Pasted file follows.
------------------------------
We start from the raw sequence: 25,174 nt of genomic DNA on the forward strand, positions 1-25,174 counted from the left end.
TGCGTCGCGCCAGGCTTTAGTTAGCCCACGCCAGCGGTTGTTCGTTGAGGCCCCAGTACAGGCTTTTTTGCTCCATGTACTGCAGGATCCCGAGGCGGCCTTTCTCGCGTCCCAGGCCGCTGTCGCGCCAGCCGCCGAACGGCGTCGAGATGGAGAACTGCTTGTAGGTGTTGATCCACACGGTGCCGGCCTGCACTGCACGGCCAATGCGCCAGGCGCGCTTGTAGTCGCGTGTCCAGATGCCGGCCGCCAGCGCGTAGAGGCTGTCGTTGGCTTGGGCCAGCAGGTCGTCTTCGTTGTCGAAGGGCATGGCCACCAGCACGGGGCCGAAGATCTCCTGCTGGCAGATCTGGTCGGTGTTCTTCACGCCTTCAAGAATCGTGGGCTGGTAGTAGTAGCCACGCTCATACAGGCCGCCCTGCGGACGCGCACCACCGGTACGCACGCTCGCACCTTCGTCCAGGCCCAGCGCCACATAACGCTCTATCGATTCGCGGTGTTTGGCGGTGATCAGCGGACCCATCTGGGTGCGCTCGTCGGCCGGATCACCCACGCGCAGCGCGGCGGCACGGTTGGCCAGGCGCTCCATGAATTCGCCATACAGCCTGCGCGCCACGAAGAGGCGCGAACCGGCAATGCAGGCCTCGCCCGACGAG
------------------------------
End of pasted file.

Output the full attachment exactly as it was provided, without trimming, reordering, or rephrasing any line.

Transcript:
We start from the raw sequence: 25,174 nt of genomic DNA on the forward strand, positions 1-25,174 counted from the left end.
TGCGTCGCGCCAGGCTTTAGTTAGCCCACGCCAGCGGTTGTTCGTTGAGGCCCCAGTACAGGCTTTTTTGCTCCATGTACTGCAGGATCCCGAGGCGGCCTTTCTCGCGTCCCAGGCCGCTGTCGCGCCAGCCGCCGAACGGCGTCGAGATGGAGAACTGCTTGTAGGTGTTGATCCACACGGTGCCGGCCTGCACTGCACGGCCAATGCGCCAGGCGCGCTTGTAGTCGCGTGTCCAGATGCCGGCCGCCAGCGCGTAGAGGCTGTCGTTGGCTTGGGCCAGCAGGTCGTCTTCGTTGTCGAAGGGCATGGCCACCAGCACGGGGCCGAAGATCTCCTGCTGGCAGATCTGGTCGGTGTTCTTCACGCCTTCAAGAATCGTGGGCTGGTAGTAGTAGCCACGCTCATACAGGCCGCCCTGCGGACGCGCACCACCGGTACGCACGCTCGCACCTTCGTCCAGGCCCAGCGCCACATAACGCTCTATCGATTCGCGGTGTTTGGCGGTGATCAGCGGACCCATCTGGGTGCGCTCGTCGGCCGGATCACCCACGCGCAGCGCGGCGGCACGGTTGGCCAGGCGCTCCATGAATTCGCCATACAGCCTGCGCGCCACGAAGAGGCGCGAACCGGCAATGCAGGCCTCGCCCGACGAG